MU Director On Media Ethics Using Refugee, Migrant Photos

Choosing and publishing images of refugees, migrants and people in distress is both painful and difficult, notably when they’re graphic and reach various audiences across multiple media platforms in record time.

The image as symbol (courtesy “A Sea of Images”)

Weighty decisions may lead to photos becoming icons and symbols representing all other victims as that of Aylan Kurdi, the Syrian toddler lying face down on a Turkish beach in 2015 that went viral in just three hours.

Media Unlimited director Magda Abu-Fadil discussed the ethical implications and how such pictures can also be (mis)used by politicians to score points and advance their own agendas.

Magda Abu-Fadil (left) discusses the ethics of using photos of migrants, refugees (courtesy Tom Law)

The topic made for an animated discussion during “Movie Night” hosted by the Ethical Journalism Network (EJN)  at the December 2017 Arab Reporters for Investigative Journalism’s (ARIJ) annual conference in which she participated as a panelist.

The movie in question was “A Sea of Images,” a documentary on how media tackle migrants and refugees from the Middle East and Africa fleeing their troubled lands in a perilous journey across the Mediterranean Sea to Europe.

The film, produced by Misja Pekel and Maud van de Reijt, is part of a series for Dutch public television that examined the connection between media and public opinion.

How do editors decide what photos to publish? (courtesy A Sea of Images)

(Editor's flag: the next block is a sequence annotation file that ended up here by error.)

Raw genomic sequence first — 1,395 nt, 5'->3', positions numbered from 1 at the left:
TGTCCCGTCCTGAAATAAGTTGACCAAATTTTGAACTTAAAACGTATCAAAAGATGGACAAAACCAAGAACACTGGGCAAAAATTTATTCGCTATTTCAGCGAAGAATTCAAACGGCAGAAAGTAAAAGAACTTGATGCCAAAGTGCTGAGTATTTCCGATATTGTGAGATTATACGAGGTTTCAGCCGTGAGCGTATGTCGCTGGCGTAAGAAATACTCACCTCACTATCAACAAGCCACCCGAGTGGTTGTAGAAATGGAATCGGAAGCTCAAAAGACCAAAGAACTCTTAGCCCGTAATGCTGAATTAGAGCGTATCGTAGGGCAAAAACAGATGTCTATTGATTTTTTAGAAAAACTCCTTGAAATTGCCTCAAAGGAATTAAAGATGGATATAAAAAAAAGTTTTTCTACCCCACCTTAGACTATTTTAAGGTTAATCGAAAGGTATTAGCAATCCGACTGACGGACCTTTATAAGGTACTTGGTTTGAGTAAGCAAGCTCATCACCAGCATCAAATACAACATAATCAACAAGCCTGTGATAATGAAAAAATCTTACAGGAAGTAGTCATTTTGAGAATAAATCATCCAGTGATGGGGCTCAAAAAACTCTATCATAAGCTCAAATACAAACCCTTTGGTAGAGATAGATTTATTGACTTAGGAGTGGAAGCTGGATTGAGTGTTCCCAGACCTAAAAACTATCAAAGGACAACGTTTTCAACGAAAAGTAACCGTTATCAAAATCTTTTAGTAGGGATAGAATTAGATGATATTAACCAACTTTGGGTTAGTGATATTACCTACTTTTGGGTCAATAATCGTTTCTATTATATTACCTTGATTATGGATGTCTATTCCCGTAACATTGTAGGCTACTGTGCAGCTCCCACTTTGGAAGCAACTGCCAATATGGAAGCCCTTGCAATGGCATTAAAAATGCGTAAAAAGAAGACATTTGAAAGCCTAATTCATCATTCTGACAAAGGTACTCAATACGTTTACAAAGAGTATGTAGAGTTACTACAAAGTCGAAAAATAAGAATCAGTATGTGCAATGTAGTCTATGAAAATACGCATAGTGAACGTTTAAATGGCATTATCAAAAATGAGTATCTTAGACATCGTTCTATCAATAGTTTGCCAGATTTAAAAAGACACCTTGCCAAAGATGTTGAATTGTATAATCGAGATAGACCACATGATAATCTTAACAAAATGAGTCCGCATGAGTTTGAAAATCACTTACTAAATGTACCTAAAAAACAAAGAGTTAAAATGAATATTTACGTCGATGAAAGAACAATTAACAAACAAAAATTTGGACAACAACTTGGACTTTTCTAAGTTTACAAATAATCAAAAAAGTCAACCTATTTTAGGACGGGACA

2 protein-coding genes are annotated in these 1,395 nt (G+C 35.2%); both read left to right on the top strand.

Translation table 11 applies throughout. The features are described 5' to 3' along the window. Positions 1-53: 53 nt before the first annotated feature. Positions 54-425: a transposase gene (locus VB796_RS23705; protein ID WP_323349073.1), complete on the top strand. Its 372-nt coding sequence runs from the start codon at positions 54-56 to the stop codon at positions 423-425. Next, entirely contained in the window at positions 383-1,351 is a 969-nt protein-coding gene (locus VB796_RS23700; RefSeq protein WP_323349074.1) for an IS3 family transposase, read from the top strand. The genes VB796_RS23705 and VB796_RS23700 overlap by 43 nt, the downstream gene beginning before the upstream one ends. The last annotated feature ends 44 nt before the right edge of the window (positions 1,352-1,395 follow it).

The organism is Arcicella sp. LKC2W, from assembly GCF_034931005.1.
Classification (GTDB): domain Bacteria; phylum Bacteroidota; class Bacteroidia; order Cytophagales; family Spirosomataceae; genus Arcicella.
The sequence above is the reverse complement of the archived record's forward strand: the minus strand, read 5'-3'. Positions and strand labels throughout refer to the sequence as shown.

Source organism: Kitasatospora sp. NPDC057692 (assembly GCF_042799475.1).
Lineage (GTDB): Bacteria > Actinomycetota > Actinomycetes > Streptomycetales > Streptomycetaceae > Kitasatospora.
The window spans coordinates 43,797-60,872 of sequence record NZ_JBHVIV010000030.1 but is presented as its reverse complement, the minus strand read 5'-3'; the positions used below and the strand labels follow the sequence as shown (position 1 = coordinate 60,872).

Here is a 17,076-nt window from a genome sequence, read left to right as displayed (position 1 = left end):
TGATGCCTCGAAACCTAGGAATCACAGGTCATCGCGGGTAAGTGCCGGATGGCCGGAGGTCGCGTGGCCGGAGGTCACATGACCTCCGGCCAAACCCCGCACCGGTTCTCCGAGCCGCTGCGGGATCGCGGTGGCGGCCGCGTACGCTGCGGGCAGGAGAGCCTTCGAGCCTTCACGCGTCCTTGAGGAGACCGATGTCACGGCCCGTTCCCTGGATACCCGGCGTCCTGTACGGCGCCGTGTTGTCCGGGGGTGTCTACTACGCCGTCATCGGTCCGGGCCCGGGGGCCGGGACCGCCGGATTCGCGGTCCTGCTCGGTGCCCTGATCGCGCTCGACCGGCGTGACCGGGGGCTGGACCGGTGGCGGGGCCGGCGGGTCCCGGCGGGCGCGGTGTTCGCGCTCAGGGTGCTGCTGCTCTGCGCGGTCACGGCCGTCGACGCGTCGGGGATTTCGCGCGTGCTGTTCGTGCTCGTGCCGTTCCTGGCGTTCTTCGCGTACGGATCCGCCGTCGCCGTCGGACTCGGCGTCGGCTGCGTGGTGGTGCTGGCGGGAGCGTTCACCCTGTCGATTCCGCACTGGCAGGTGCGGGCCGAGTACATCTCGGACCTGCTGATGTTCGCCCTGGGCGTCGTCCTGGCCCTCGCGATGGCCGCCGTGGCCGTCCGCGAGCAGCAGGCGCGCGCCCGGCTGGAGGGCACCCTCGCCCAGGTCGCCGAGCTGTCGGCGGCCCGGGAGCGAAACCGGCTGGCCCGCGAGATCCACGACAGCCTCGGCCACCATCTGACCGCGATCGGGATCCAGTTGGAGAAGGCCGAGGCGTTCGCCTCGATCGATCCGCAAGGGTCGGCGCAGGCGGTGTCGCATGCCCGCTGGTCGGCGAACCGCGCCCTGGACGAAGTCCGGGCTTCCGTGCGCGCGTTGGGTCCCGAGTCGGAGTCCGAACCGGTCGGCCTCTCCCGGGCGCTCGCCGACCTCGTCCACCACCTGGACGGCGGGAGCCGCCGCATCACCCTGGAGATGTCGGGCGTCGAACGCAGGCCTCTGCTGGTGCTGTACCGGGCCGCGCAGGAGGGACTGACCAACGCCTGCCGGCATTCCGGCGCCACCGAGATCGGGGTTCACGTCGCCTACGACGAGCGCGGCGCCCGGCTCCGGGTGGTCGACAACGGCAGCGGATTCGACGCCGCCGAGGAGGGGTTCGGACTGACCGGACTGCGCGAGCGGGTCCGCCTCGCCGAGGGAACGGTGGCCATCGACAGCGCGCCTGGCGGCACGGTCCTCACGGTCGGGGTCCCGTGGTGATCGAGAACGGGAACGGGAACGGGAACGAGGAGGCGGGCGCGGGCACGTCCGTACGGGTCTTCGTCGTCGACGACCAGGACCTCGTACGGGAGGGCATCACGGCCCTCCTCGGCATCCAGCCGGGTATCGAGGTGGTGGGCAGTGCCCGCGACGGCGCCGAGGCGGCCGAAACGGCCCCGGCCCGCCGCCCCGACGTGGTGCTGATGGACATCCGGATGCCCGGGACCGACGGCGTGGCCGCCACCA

Refugee fatigue, she argued in the discussion following the film’s showing, can affect journalists’ and editors’ judgment in their choice and dissemination of images, with ethics falling by the wayside.

 

Audience debates ethics of photo publishing (courtesy Tom Law)

Aidan White, veteran journalist and director of the Ethical Journalism Network, said three of the Aylan Kurdi pictures were published around the world, but photos could be used in different ways to tell different narratives.

“What that reveals, is that although the pictures are dramatic and important, in the end it’s the context in which the pictures are used by journalists,” White explained.

Aidan White on the ethical use of images (courtesy “A Sea of Images”)

The ethical use of images depicting migrants, refugees and vulnerable people in the media, and what impact they have on public policy, will continue to trigger debate so long as conflicts, economic and natural disasters cause massive population displacement.

MU Director Presents MIL Case Studies at Doha Experts Meeting